Delving into the worldwide or even Australian wide history of caving would take too long and isn’t really relevant to caving in Victoria. But I can give a brief overview of how things started in Victoria.
The Victorian Cave Exploration Society (VCES) was formed in 1957, and the Sub Aqua Speleological Society (SASS) was formed in 1958. Both had successes in the decades following including VCES finding Trog Dip and Scrubby Creek Cave, and SASS finding Dalley’s Sinkhole.
In 1967 the two groups joined forces to form the Victorian Speleological Association. This was not the only caving club in Victoria’s history. At some point (before I was involved in caving) there was a serious split in the VSA ranks, and a portion of the club left VSA and started up a new group called CCV – The Caving Club of Victoria.
The formation of the Caving Club of Victoria (CCV)
The CCV had a slightly younger and more active member base. It was not long until they started running a lot of recruiting and beginner trips, and by the 90’s CCV had become the more active of the two clubs, with generally younger members, and VSA whilst still caving became comparatively quiet.
At around that same time, a group of Buchan locals and a few of their Melbourne friends decided to split from both CCV and VSA and form their own club, which was, and remains, more of a friendship group than a structured club. This was the VLCT, Victorian Limestone Caving Team. It was important for them to have an official club so that they could be members of the Australian Speleological Federation who provide insurance for all caving activities in Australia, which is necessary when accessing Parks Victoria caves or permit caves in Tasmania. More about VLCT below.
The CCV reigned for a long time and did some amazing caving, with one member even manufacturing caving gear for a time, but slowly dwindled more and more towards the end of the nineties. By 2000 when I first contacted CCV, there was only 2 or 3 cavers left who were actively out there regularly. Due to lack of interest from the few remaining members I was more or less forced to join the committee. We made it through a full year, with only the 3 of us caving (with the odd other person here and there, but not regular). At the next AGM it was clear that the club was for all intents and purposes dead.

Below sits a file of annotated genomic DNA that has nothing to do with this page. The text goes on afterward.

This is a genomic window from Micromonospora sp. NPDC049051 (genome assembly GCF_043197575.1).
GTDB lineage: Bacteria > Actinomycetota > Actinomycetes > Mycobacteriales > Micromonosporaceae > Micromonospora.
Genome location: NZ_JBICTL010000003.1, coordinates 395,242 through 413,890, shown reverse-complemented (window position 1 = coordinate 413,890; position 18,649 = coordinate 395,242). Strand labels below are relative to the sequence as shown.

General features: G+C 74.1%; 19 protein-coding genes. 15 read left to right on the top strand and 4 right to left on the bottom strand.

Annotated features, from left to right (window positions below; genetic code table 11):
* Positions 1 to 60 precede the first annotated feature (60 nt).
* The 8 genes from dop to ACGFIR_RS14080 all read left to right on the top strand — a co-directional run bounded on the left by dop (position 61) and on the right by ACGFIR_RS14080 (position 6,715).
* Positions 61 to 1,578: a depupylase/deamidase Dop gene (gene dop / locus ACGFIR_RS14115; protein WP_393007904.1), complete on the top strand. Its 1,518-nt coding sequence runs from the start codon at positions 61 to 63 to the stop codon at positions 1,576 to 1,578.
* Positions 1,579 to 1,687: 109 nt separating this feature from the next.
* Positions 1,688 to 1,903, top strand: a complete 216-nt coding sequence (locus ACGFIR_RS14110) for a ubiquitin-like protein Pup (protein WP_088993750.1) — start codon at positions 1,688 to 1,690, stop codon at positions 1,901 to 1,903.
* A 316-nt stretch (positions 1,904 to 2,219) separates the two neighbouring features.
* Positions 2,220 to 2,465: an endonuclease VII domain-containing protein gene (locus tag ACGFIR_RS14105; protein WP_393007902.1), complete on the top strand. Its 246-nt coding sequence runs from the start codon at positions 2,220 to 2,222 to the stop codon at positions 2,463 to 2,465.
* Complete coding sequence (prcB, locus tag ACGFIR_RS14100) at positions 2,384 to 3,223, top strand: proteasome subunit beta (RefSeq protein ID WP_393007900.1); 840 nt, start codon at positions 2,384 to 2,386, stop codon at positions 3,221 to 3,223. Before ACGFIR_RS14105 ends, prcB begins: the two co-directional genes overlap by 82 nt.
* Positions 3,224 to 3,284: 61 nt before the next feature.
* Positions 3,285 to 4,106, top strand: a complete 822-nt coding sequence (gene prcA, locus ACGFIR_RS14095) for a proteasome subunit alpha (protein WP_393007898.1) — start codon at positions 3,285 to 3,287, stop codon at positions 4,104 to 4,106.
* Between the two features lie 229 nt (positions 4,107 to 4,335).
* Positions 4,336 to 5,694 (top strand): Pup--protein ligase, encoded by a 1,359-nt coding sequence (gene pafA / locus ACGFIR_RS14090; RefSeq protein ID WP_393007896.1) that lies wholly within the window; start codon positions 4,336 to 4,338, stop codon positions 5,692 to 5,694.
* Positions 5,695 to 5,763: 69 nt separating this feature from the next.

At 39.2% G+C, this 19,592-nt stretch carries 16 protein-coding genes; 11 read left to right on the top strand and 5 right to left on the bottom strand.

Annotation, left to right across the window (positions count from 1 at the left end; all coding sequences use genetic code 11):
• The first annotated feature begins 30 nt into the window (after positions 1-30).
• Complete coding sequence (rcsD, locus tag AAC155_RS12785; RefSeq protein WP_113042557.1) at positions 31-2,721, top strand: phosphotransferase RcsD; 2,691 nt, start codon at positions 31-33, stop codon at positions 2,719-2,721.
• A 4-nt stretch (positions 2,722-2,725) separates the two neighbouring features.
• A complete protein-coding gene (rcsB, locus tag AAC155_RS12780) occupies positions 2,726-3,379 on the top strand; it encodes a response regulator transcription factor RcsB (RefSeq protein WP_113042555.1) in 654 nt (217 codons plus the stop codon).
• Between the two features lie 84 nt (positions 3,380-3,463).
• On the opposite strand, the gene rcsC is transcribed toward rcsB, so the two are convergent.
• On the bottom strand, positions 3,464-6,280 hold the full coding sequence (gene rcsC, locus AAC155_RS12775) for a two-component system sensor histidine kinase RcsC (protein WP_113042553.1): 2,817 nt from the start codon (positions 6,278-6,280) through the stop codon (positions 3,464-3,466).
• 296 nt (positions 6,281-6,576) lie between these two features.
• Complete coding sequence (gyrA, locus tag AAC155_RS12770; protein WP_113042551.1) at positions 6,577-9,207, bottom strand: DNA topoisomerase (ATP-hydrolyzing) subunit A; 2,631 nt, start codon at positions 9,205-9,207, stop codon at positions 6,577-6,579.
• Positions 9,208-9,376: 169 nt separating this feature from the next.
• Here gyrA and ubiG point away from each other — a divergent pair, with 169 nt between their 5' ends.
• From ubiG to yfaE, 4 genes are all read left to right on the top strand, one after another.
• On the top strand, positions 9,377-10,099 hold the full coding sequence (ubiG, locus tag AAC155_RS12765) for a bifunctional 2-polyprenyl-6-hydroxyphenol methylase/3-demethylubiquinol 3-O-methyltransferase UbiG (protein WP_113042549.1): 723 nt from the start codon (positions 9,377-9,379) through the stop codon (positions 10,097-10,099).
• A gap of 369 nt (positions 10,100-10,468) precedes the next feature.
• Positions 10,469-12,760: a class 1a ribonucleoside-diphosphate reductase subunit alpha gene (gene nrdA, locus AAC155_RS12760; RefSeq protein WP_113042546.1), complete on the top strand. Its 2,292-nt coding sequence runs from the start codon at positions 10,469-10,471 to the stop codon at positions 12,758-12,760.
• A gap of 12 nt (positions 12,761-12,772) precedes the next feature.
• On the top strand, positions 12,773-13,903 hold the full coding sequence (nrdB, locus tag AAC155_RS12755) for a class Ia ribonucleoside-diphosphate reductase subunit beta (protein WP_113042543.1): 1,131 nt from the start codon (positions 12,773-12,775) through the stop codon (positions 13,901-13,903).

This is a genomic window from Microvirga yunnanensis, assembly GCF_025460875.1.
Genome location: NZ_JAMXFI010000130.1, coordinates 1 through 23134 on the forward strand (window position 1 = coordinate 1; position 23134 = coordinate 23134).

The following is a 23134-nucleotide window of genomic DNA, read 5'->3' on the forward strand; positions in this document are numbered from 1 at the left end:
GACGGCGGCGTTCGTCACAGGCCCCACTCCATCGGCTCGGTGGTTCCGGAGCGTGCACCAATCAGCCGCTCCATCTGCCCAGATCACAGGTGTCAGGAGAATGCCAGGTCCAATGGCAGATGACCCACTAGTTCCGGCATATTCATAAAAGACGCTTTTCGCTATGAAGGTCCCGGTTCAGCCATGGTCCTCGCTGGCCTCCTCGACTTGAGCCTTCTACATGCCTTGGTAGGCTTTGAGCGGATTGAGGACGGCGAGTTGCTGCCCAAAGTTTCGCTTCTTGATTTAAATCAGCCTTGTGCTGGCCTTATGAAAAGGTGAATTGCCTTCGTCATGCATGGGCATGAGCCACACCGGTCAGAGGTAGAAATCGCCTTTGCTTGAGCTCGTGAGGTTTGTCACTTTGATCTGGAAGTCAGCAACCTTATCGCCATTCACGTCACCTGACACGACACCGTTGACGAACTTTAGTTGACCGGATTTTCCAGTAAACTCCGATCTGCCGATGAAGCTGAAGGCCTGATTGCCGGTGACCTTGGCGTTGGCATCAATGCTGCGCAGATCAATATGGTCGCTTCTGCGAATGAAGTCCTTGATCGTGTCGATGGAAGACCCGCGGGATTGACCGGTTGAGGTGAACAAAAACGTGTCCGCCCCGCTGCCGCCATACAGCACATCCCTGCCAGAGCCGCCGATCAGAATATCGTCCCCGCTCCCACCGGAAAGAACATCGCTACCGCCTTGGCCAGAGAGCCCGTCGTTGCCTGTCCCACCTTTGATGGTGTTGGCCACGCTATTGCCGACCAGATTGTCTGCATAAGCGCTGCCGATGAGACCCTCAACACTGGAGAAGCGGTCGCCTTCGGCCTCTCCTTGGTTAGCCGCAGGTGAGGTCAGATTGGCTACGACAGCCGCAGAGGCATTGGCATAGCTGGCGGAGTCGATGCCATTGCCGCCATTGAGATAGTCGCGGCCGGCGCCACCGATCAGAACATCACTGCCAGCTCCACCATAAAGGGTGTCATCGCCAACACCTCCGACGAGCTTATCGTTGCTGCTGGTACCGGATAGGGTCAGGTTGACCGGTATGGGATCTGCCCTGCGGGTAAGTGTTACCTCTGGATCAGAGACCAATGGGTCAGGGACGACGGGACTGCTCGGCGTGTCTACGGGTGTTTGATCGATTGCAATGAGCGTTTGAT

We held a meeting at a pub and invited all the old CCV members that been in it during the glory days and it was decided as a group to donate all the funds in the CCV account to the ASF. The club was then put into permanent hibernation. A tribute to CCV and an official statement of permanent closure was made at the ASF Conference in Sale in 2009, represented by Bruce Downs, Greg Leeder and myself.
The merging into the Victorian Speleological Association (VSA)
Suddenly I was forced to join the VSA, as did the other few active CCV cavers. The rest is history and as of the writing of this website the VSA is now one of the biggest and most active caving clubs in Australia, with regular trips happening, exploration of several new caves yielding virgin passage, expeditions to the Nullabor every year, vertical training and beginners trips, cave conservation activities and also normal recreational caving trips.
The VLCT have been responsible for the finding of dozens and dozens of new caves most notable including the breakthrough of Elk River which was a cave that had been sought for 40 years. When they followed a lead up above the stream in Elk River, and eventually popped out onto a ledge halfway down a very well-known pitch, it also became one of the only Buchan caves with two entrances. When the old guard who had been searching for the master stream for so long were told where the ledge was, their response was ‘oh we saw that and thought about it, but never got around to pushing it’.
The VLCT have worked really hard to find new caves and deserve a lot of credit for the patience and tenacity they’ve displayed. Digging for caves is hard, cramped, awkward and sometimes dangerous business, and they’ve done more of it than anyone I’ve ever met.
So that’s the basic history of Victoria’s caving clubs. Like in all clubs there have been fights, feuds, and bad blood, but the majority of the time things are calm enough. At the end of the day we all just want to go caving. If you hate all the clubs and other cavers, you do of course have the option of joining the ASF as an individual, so you can go on trips that require insurance but not needing to belong to a club. Although that would be a strange and lonely decision.